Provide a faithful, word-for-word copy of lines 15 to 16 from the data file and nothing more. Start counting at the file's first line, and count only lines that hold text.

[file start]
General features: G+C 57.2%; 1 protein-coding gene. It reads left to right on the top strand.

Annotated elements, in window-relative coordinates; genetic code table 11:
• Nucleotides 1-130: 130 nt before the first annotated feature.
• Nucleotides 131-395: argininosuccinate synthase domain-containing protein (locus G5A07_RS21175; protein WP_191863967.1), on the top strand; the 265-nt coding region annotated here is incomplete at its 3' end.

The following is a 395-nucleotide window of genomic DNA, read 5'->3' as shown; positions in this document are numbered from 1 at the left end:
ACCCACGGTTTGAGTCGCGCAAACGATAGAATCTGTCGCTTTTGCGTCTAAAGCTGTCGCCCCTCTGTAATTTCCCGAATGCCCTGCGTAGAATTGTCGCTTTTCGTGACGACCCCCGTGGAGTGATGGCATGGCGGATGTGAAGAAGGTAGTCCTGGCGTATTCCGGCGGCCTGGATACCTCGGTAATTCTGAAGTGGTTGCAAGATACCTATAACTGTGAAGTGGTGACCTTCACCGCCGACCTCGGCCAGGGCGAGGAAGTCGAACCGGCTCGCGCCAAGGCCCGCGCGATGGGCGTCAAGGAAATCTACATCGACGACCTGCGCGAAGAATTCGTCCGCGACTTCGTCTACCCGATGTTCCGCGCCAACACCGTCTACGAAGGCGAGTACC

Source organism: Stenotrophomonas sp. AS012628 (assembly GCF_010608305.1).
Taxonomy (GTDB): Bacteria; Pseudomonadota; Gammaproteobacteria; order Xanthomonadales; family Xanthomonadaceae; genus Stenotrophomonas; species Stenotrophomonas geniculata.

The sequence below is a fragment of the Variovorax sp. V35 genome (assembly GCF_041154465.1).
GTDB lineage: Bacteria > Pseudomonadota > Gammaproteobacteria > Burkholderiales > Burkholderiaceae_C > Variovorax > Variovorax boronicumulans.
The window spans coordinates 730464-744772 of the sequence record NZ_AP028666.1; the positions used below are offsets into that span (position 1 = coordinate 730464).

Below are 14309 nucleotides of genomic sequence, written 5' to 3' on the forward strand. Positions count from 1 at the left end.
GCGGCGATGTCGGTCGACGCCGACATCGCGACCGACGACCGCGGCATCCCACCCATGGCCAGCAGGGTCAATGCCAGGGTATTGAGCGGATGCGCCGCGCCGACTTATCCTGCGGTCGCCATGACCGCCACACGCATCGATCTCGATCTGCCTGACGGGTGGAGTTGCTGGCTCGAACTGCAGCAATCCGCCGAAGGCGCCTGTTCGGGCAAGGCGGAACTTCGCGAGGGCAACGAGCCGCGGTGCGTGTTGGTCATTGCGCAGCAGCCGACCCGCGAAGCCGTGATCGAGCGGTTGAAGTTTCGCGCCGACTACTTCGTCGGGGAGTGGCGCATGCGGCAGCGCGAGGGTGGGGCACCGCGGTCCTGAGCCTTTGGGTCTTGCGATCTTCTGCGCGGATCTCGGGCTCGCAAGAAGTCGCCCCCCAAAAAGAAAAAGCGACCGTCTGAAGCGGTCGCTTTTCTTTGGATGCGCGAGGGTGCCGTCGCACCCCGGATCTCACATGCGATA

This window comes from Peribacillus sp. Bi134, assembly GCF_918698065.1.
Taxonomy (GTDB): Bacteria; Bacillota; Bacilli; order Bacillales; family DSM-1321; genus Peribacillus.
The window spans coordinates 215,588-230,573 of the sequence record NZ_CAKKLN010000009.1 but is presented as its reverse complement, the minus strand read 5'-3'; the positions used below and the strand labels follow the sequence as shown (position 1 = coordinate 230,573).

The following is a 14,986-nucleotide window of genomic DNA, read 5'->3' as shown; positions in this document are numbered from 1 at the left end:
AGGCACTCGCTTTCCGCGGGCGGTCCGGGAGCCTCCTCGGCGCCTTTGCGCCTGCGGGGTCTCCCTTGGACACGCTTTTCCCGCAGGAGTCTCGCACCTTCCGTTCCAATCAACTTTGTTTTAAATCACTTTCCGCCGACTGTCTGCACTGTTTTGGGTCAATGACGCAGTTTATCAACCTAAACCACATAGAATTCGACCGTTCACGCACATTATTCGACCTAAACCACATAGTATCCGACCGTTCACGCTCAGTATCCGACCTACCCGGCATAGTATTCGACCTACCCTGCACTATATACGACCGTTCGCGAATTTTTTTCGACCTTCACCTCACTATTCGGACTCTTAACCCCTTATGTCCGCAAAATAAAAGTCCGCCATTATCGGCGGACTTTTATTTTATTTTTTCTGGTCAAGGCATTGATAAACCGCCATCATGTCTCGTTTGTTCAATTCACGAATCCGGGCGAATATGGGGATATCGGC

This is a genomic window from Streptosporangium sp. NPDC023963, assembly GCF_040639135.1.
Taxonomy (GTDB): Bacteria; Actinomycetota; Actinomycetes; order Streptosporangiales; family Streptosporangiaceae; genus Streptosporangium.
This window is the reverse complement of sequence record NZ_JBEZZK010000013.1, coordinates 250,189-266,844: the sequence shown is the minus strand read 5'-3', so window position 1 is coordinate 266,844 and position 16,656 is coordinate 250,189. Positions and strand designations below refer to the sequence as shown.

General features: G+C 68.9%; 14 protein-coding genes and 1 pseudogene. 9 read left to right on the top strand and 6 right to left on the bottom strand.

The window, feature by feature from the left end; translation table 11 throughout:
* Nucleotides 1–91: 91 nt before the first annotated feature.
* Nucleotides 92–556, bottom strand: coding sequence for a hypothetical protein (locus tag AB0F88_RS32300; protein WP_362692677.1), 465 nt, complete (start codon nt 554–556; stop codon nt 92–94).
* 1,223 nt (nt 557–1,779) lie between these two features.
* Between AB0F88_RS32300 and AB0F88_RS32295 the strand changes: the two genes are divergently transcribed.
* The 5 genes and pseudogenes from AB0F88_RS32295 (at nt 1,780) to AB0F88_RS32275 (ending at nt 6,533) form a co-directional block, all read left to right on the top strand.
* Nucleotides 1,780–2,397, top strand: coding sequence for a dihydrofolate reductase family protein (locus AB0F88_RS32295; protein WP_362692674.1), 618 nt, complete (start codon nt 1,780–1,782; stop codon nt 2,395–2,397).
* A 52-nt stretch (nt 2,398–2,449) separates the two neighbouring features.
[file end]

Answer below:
Taxonomy (GTDB): Bacteria; Bacillota; Bacilli; order Bacillales; family DSM-1321; genus Peribacillus.
The window spans coordinates 215,588-230,573 of the sequence record NZ_CAKKLN010000009.1 but is presented as its reverse complement, the minus strand read 5'-3'; the positions used below and the strand labels follow the sequence as shown (position 1 = coordinate 230,573).